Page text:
These grocery carts are parked in a field near Island Park Towers, upscale rental buildings just west of Island Park Drive along the Ottawa River.
I suspect the building caretakers gather the carts and push them across the street, abandoning them on a dilapidated bit of … city or Ottawa Hydro land.
For a brief time, I resided in Fenwick Towers, a brutal concrete high-rise in Halifax. The views were fabulous. The building inside was dubious, having been started as a luxury tower but bankrupted before completion, and then finished out in Beaver Lumber cheap by the university. This was before cell phones, so residents communicated to each other by going out on the balcony and yelling up or down the building as loud as possible.
Directly across the street was a large Sobey grocery store. Naturally, the carts all migrated from the Sobey’s to the lobby of the Tower. Signs were posted. Warnings were issued. Escalating to dire threats. But still the carts came to Fenwick; and of course no one wanted to wheel an empty cart back to the store because that would advertise that you probably took it in the first place. The need to get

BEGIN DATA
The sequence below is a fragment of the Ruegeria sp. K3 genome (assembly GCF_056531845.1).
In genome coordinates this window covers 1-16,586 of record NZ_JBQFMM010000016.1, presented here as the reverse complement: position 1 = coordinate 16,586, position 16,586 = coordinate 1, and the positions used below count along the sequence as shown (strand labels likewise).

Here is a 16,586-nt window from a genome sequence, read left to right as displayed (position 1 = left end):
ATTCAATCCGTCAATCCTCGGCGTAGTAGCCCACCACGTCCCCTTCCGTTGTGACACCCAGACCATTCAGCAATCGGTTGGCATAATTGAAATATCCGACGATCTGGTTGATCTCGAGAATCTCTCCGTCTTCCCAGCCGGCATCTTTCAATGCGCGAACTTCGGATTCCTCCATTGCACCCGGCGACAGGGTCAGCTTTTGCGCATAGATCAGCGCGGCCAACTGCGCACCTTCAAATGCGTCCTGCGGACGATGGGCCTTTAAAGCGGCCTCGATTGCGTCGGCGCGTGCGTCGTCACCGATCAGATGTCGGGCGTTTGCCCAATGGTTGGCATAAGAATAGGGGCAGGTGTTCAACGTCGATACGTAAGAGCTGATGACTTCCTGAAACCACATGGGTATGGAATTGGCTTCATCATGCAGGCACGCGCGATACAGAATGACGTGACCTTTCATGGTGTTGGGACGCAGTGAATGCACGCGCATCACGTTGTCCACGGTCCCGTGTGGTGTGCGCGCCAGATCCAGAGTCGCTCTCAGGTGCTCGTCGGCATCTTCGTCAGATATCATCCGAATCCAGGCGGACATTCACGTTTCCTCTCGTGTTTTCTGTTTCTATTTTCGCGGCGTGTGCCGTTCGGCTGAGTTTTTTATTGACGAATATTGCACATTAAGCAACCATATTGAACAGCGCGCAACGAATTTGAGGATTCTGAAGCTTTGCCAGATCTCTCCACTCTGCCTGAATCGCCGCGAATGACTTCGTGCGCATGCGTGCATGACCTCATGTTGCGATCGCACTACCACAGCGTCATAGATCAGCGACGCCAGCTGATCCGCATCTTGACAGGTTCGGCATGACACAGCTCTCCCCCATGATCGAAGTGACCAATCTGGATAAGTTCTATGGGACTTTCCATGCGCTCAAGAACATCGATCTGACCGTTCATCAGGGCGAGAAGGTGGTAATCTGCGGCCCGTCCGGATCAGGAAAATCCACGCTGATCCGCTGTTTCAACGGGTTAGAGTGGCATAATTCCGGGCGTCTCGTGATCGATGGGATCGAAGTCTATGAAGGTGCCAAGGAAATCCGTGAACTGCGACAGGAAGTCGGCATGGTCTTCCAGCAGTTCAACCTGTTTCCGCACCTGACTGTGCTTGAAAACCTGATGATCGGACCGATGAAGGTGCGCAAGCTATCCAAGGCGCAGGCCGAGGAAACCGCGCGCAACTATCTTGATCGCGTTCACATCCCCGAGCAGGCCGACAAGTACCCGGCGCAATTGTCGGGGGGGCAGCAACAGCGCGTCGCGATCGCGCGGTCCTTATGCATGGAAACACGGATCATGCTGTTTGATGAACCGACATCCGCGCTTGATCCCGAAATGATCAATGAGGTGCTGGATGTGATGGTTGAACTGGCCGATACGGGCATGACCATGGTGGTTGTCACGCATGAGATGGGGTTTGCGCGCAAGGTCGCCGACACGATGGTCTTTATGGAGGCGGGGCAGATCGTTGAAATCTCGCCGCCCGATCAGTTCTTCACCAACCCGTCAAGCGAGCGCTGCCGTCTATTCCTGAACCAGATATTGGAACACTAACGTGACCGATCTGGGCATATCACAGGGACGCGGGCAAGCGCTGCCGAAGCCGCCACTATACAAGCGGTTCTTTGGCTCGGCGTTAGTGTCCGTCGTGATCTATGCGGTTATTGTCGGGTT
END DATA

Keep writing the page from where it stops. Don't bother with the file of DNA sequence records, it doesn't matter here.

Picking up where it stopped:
beer groceries home outweighed any social disapproval; the return trip offered no rewards.
Eventually, Sobey’s relied on Market Forces to do the job. The carts cost 25 or 50cents to rent at the store. But if you took a cart from Fenwick, you had one for free, and earned 50cents by returning it. The incentive, like the deposit on wine bottles, was sufficient to cause some members of society to be modestly rewarded for doing good.
Students were genuinely poor back in those days.
So what, I wondered, could Galen Weston do to encourage the return of the carts to their Real Canadian Superstore premises? It should be cheap, and preferably involve no paid labour on Loblaw’s part.